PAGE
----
I don’t really remember exactly the first time I saw a someone even remotely similar to me when I was growing up but I know for certain we weren’t represented in a way that I was, well, proud to be associated with. If a character was shown in their underwear it was probably meant to be funny. Most kids watching a cartoon would probably think it was.

But if the character was wearing pink panties instead of, oh, I don’t know, polka-dot boxers? Peak comedy right there.

We were told that a boy wearing pink panties was meant to be funny. So, we learned that a boy wearing pink panties WAS funny.

Again, these years are called our formative years for a reason. But not everything we learn or are taught is right.

A boy wearing pink panties is funny for the sole reason we were taught that it’s funny.

Was this done maliciously? I don’t know. It’s impossible to say. Like a lot of things in entertainment, certain elements are duplicated if they are successful. If one type of movie makes a billion dollars it won’t take long for similar films to be made. If a joke about a boy wearing pink panties gets a laugh… you get where I’m going with this.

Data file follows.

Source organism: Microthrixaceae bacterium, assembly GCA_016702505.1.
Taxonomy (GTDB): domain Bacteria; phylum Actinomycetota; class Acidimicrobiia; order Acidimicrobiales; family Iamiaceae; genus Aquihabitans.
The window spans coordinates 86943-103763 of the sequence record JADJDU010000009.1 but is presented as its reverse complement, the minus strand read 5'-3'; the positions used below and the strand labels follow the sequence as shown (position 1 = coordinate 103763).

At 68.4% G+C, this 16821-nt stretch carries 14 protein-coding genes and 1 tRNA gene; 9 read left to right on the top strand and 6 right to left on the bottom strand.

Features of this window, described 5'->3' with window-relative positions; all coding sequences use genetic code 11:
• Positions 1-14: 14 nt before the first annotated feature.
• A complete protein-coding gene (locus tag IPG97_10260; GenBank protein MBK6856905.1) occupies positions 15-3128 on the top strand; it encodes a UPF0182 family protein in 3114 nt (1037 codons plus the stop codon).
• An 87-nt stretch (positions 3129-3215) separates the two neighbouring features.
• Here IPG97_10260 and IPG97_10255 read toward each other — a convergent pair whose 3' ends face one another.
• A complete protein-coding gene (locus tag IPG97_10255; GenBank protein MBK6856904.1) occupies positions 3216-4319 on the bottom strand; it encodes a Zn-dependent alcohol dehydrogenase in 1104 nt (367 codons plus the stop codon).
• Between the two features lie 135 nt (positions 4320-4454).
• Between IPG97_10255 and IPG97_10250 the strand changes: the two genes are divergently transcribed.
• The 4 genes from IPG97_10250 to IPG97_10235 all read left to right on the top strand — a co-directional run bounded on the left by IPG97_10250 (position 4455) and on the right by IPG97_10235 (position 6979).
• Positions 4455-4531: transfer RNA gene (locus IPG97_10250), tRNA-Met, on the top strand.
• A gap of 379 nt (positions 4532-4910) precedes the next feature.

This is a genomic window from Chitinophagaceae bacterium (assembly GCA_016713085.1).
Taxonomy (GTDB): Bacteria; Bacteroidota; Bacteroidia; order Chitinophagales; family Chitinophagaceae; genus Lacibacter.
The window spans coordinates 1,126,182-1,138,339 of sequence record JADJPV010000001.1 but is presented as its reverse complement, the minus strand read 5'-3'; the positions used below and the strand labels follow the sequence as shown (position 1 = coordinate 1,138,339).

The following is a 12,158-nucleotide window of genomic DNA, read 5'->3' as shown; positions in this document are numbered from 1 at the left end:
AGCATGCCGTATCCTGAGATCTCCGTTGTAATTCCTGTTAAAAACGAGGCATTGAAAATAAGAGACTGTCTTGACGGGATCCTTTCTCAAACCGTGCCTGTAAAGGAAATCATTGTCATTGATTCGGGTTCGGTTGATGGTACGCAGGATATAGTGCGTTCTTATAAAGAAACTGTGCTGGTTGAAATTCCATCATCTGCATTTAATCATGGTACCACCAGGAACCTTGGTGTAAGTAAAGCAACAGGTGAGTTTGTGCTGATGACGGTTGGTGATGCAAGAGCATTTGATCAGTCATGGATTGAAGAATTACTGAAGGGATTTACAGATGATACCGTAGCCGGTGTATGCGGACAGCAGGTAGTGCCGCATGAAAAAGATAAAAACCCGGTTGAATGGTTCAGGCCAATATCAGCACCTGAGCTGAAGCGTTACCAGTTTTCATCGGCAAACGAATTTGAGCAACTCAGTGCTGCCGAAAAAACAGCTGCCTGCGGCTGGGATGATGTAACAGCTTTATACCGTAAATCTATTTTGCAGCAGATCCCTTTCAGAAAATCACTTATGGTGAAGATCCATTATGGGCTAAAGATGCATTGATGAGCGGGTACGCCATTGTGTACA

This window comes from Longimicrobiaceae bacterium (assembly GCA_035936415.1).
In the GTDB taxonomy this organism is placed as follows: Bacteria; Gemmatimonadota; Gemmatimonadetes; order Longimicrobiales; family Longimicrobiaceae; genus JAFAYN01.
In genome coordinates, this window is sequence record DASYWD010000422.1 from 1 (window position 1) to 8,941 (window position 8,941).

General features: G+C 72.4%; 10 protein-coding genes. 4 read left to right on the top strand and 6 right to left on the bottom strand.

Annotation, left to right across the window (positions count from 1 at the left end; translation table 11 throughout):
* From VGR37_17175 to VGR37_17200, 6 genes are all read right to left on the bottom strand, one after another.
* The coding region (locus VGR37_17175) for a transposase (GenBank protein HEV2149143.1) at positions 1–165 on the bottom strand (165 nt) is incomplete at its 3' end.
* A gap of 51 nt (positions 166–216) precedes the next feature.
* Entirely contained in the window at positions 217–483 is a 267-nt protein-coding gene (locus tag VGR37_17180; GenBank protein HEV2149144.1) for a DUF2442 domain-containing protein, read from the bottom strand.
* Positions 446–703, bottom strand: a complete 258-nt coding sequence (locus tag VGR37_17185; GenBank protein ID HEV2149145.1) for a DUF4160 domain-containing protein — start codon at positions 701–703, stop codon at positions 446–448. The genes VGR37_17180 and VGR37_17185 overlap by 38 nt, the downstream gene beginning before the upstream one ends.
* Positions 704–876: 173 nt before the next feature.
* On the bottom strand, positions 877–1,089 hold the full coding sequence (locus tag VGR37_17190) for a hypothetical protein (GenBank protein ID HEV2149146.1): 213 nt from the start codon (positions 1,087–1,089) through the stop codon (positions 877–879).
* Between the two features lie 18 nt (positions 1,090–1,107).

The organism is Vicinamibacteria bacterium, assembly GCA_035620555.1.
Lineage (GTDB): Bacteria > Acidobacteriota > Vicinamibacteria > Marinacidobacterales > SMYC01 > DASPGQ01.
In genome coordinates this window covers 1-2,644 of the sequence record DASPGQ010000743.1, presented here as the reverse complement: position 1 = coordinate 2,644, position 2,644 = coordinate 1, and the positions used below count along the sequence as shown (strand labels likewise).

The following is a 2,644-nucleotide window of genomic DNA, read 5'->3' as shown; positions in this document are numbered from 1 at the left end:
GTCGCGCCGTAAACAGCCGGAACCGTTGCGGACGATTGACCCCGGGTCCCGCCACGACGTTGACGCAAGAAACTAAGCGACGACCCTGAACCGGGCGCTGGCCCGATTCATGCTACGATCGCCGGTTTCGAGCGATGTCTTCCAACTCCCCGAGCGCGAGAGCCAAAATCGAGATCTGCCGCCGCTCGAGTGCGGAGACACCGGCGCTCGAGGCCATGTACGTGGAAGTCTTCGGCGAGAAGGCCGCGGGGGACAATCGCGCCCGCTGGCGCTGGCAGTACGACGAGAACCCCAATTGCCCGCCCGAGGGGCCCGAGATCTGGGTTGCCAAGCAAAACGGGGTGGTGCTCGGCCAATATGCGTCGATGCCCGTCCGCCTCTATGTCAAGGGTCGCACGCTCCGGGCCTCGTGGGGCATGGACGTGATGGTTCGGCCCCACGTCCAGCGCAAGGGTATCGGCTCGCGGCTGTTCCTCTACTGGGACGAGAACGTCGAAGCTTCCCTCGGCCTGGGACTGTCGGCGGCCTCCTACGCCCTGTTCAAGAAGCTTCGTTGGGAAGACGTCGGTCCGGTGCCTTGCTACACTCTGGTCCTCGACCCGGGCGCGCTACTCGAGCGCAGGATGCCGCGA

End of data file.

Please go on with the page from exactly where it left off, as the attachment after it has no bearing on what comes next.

How did this start? Oh, I have no idea. But my guess is that this is rooted in the thinking that anything feminine is shameful and embarrassing.

The cartoons I watched when I was very young showed women as bossy or unintelligent or lazy or emotional or bimbos or lazy. Women were fodder for comedy. The entertainment industry was (and still is) predominately white, cisgender men and how women were written is and was influenced by that.

I mentioned early cartoons mocking women drivers but this type of humor was the rule, the norm. Wilma Flintstone was a gossipy housewife who yelled at her husband. Jane Jetson spent all of her husband’s money on clothes.

Mocking women was “funny”. It probably didn’t take too long for some writer to think it was hilarious to attribute feminine traits to male characters with the intention of mocking them. A female character cooking was “normal”. A male character cooking was shameful and an easy way to ridicule him.. and he was probably wearing a frilly pink apron.

Thus began the dangerous and harmful perception that feminine = shame and humor.

Well, not really. The “tradition” of male actors and male characters playing women for laughs goes back centuries all around the world. Essentially this humor has been around for a very long time. Is it any wonder that reversing the perception that crossdressing ISN’T funny/kinky is unlikely going to happen? We’ve got centuries against us.